After work one Friday, my fiancé, Steve, and I plopped onto our couch, exhausted from the long week. We began our usual exchange about what we’d like to do that weekend. As each of us took turns saying “nope” to the same old suggestions, we decided it was time for a quick getaway. We’re still fairly new to the Charleston area, and as native northerners, we never tire of exploring South Carolina.
After researching some nearby destinations, we chose Aiken. Steve and I like trying new things and it looked like there was a ton to do in the city, plus the photos were so charming (oak tree canopies and all).
Our first stop was at Aiken Brewing Company, an inviting, family-owned microbrewery located on a central downtown street. Housed in a charming brick building, the brewery’s exterior wall is home to a mural with chairs, curtains and the words “Furniture Co.” a reminder of the building’s past inhabitants.
After studying the lineup of handcrafted brews, Steve weighed the Thoroughbred Red and the hoppier Double Pale Ale, and chose the latter. I couldn’t wait for the first sip of the Honey Wheat Ale.
Bar favorites like chicken wings, wraps and burgers dominated the menu. Steve and I read the description for the Shrimp Jammers and locked eyes. Who could resist shrimp stuffed with jack cheese, fried and served with Cajun bell sauce? Another round of brews would complement the appetizer perfectly.
We paid the check and took to the streets of downtown Aiken. Signs of the city’s rich equestrian heritage were everywhere: we pointed out the colorful horse statues dotting the downtown district as we walked, pausing to take photos with our favorites.
Our next stop was Aiken Antique Mall. Steve walked not two feet into the store when he spotted an autographed Mickey Mantle baseball and vintage golf photographs.
With my fiancé preoccupied by sports memorabilia, I continued on, hoping to find a treasure to take home. I spotted a vintage clock I liked, but sadly, it was already on hold for another shopper. “Hey, check this out,” I heard from Steve a couple minutes later. We left the store with a beautiful print of a fox that turned into our combined souvenir for our new place.
We continued our downtown stroll and rested for a moment, taking a seat on a bench facing a flowing fountain next to the statue of William Aiken. Our next stop was planned.
Part of Steve’s vacation prep always includes some research on live music. While perusing local haunts online before our trip, he read aloud “prohibition-style cocktails” and I exclaimed “we’re definitely going there!”
The atmosphere of the roaring 1920s was in full effect at Aiken Speakeasy and Eats. Dim lights and live jazz music, even my cocktail order fit the aesthetic—a Double Rye Manhattan, and a Whiskey Old Fashioned for Steve.
A day filled with sun, fun, food and drinks tuckered us out. Sleep came easy that night.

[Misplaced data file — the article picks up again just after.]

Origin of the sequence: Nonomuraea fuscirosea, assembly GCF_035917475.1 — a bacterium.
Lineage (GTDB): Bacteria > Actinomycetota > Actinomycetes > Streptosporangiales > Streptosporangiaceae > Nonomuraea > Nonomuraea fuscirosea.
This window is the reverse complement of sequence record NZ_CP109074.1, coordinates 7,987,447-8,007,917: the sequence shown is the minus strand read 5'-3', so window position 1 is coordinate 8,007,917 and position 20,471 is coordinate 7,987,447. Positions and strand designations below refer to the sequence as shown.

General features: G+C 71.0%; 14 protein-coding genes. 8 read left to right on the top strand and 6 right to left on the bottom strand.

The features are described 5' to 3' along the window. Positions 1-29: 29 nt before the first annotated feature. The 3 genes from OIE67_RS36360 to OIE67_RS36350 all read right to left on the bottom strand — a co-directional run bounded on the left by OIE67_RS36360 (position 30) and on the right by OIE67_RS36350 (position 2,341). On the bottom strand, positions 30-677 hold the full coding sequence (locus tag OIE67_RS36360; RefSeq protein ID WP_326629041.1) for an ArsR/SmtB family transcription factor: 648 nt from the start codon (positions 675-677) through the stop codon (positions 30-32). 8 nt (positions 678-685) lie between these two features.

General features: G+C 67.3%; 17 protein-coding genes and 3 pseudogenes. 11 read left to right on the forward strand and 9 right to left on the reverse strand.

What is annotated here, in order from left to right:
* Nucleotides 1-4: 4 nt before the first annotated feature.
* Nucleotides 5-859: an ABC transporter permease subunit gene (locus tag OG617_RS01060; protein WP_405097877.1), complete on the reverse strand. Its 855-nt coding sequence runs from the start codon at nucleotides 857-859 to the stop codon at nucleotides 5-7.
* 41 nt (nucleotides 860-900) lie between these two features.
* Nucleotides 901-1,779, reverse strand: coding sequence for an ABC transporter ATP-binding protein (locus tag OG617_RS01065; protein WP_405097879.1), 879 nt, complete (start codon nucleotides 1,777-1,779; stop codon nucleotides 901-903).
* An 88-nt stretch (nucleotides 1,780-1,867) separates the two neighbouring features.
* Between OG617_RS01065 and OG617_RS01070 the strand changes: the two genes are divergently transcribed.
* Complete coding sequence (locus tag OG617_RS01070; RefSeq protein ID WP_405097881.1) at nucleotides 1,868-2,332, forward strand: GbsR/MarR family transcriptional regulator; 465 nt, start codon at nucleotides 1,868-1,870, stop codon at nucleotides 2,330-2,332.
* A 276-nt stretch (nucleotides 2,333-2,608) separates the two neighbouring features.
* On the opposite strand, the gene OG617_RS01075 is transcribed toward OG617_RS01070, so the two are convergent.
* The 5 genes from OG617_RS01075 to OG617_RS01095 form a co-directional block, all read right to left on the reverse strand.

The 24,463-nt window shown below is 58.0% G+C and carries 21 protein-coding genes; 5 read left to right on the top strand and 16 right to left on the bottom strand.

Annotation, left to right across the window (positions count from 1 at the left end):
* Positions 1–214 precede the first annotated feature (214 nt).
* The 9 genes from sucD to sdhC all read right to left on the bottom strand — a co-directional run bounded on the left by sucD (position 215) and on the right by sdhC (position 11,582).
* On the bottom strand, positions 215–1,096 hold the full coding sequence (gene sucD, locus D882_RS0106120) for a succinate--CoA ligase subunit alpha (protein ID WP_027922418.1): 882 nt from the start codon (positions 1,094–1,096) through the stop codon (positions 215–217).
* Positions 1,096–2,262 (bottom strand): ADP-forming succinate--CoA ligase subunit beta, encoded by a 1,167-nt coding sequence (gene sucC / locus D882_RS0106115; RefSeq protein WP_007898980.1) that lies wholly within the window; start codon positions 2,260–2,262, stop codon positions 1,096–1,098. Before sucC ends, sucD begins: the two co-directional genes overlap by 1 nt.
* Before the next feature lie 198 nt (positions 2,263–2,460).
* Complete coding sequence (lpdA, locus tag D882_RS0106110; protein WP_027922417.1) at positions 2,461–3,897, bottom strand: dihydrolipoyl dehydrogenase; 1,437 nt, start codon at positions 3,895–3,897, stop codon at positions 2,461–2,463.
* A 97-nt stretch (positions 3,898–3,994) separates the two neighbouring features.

Part of the reason Steve and I chose Aiken was because it offers top-notch equestrian opportunities—something we had never tried before. Though both of us were a little nervous, we pushed our fears aside, making room for the memories this new experience would bring.
We got a pair of friendly steeds from Rebel Ranch Horse Tours. Our tour guide, Annette, gave us a rundown on how to handle horses, and we were on our way into Hitchcock Woods. Immediately our ride was nothing short of magical. Longleaf and Loblolly pine trees filtered the sunlight and stood like an army of soldiers protecting us from the elements. For long stretches, there was nothing but the tranquil sound of the horses’ hoofs clopping on the pathway and birds singing.
Two hours of horseback riding through the 2,000 acre woods brought us a sense of accomplishment at having done something new. Beyond that, we were relishing the peace that comes from such an encounter with nature.
Steve and I celebrated the end of our trip with a meal at Casa Bella, an Italian restaurant with a chef who grew up in Italy’s Abruzzo region. Menu items are based off of his mom’s recipes.
No Italian meal begins until wine is on the table. After a few sips, we ordered calamari and clams sautéed in an olive oil, garlic and white wine broth. These are flavors of comfort.
Our waiter spoke about the menu extensively and checked on us just enough. One time he stopped by at the exact moment we had both popped a crispy calamari, I gave him a thumbs up and a vigorous nod—the international symbol of yum.
For dinner I chose lobster ravioli and Steve ordered veal saltinbocca, served with prosciutto, spinach and mozzarella in a mushroom Marsala wine sauce. Our smiles between bites showed our satisfaction. This was the best Italian meal we’d had since moving to the south almost two years ago.
Steve said, “I’m so glad we took this trip.”
Of course, I was too. I felt like it was the perfect break from planning our future—a chance to get in the now.